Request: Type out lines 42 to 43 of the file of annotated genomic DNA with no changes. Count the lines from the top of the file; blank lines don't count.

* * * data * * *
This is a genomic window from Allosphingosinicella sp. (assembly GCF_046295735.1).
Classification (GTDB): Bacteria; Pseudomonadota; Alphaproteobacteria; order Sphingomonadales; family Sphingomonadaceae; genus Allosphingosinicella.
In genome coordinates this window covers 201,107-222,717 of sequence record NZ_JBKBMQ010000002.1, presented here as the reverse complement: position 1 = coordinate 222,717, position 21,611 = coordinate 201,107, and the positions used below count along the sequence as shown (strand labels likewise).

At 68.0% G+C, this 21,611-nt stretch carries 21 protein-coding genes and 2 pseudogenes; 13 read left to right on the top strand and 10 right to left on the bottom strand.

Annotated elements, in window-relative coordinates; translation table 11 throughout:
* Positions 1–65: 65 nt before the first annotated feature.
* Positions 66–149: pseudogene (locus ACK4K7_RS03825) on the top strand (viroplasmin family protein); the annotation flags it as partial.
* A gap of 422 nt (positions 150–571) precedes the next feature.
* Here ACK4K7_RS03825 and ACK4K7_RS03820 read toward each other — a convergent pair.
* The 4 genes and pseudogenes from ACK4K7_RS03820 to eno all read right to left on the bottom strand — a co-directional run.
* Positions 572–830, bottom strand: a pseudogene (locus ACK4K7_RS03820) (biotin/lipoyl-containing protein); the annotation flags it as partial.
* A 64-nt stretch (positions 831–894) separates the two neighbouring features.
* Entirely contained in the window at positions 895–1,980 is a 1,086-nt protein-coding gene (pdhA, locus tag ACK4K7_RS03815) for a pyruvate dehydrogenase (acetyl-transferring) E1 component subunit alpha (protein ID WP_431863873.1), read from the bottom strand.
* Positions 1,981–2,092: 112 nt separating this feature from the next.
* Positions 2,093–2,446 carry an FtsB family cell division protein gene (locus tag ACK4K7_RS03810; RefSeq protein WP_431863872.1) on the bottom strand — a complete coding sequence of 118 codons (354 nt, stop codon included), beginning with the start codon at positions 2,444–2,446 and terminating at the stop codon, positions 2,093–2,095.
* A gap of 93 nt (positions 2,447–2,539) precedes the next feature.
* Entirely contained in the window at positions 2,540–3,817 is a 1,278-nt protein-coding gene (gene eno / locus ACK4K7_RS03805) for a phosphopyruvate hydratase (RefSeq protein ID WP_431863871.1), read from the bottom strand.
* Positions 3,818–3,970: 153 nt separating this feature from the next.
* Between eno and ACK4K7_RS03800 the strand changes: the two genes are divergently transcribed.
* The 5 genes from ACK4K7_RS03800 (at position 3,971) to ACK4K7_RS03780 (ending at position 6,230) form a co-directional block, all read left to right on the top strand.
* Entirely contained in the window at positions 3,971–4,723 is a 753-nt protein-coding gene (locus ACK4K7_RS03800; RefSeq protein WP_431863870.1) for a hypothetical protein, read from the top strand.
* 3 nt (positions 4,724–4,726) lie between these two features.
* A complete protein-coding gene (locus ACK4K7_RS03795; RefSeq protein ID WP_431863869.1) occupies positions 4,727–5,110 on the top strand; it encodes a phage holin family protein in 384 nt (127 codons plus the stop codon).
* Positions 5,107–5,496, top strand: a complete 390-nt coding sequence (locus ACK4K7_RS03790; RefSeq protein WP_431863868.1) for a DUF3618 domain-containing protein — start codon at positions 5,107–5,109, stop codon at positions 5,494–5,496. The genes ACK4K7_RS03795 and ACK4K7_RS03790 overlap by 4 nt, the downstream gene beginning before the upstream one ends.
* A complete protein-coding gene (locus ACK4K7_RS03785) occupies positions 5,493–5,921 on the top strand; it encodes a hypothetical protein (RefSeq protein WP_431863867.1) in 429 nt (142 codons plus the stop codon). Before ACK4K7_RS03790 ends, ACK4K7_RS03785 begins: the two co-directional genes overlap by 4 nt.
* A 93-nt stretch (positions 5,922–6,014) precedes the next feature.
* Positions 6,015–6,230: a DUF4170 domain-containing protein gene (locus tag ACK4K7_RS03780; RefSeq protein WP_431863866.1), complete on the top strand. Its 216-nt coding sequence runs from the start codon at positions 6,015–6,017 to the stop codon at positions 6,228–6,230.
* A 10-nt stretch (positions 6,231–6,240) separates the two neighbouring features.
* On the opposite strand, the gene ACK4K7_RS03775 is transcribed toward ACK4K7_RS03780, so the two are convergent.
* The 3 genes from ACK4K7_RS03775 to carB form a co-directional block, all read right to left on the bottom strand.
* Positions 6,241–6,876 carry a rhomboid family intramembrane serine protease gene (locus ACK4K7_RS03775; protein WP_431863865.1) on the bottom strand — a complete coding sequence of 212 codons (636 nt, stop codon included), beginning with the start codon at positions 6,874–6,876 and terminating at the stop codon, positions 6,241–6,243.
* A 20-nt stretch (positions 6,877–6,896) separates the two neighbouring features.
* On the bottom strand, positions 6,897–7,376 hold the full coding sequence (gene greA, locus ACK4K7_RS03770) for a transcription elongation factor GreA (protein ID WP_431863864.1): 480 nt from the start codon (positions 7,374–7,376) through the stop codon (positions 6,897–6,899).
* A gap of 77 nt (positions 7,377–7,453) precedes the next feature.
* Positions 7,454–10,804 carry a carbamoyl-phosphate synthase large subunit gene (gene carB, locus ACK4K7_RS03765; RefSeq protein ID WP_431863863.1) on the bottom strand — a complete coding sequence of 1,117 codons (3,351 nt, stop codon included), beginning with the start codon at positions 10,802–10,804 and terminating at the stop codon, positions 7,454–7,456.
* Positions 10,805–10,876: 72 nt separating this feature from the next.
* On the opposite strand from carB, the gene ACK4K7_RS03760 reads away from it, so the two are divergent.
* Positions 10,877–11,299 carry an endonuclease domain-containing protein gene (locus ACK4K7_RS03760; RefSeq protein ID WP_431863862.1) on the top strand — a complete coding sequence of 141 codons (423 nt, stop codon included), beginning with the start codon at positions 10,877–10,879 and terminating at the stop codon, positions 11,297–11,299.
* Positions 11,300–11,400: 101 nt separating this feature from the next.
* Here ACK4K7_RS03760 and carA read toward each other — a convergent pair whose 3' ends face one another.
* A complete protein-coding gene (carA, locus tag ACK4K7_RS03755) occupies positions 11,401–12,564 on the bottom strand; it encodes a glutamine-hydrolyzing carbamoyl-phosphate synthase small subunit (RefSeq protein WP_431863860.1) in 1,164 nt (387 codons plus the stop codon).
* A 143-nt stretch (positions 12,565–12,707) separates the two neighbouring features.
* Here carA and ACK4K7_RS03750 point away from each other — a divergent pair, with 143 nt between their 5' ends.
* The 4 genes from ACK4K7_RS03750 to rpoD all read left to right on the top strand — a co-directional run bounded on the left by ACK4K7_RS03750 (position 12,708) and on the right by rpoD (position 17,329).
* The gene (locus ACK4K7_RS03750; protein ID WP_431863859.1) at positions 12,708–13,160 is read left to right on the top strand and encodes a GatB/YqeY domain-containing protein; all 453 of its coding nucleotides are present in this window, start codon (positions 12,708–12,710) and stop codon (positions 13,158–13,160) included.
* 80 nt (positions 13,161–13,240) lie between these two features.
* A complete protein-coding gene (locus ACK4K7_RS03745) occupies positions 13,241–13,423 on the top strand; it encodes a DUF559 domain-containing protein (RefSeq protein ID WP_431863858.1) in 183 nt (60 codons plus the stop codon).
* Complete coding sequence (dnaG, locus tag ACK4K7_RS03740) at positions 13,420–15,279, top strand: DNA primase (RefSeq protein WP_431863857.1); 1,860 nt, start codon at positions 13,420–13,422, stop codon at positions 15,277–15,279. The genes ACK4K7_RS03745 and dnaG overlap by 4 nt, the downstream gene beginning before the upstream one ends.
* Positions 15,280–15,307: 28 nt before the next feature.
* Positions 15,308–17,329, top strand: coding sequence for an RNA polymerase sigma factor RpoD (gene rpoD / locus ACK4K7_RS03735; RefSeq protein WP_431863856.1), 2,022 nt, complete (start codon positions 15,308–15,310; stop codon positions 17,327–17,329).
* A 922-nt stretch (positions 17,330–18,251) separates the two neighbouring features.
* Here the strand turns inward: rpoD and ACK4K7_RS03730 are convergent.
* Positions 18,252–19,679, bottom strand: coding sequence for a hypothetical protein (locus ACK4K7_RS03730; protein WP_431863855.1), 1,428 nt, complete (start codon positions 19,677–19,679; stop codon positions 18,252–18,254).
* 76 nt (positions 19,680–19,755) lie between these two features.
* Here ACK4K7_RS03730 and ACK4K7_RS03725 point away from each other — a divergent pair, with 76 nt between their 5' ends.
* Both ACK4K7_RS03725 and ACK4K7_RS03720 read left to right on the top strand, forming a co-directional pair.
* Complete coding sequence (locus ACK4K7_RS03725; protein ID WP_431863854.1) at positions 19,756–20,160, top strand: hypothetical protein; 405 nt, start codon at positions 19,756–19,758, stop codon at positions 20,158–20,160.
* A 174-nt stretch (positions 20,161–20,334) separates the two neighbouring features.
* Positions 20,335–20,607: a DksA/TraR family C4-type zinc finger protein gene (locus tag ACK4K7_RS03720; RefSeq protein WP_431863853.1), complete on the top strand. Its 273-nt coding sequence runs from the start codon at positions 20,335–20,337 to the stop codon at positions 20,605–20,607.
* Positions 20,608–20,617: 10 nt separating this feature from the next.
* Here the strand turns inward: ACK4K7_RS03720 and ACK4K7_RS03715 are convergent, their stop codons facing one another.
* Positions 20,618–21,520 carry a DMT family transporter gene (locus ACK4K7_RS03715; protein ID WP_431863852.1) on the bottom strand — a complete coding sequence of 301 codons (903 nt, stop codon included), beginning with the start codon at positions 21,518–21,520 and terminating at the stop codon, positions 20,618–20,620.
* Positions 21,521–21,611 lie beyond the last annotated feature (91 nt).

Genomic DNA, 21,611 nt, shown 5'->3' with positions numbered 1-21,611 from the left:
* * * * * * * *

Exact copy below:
* A 143-nt stretch (positions 12,565–12,707) separates the two neighbouring features.
* Here carA and ACK4K7_RS03750 point away from each other — a divergent pair, with 143 nt between their 5' ends.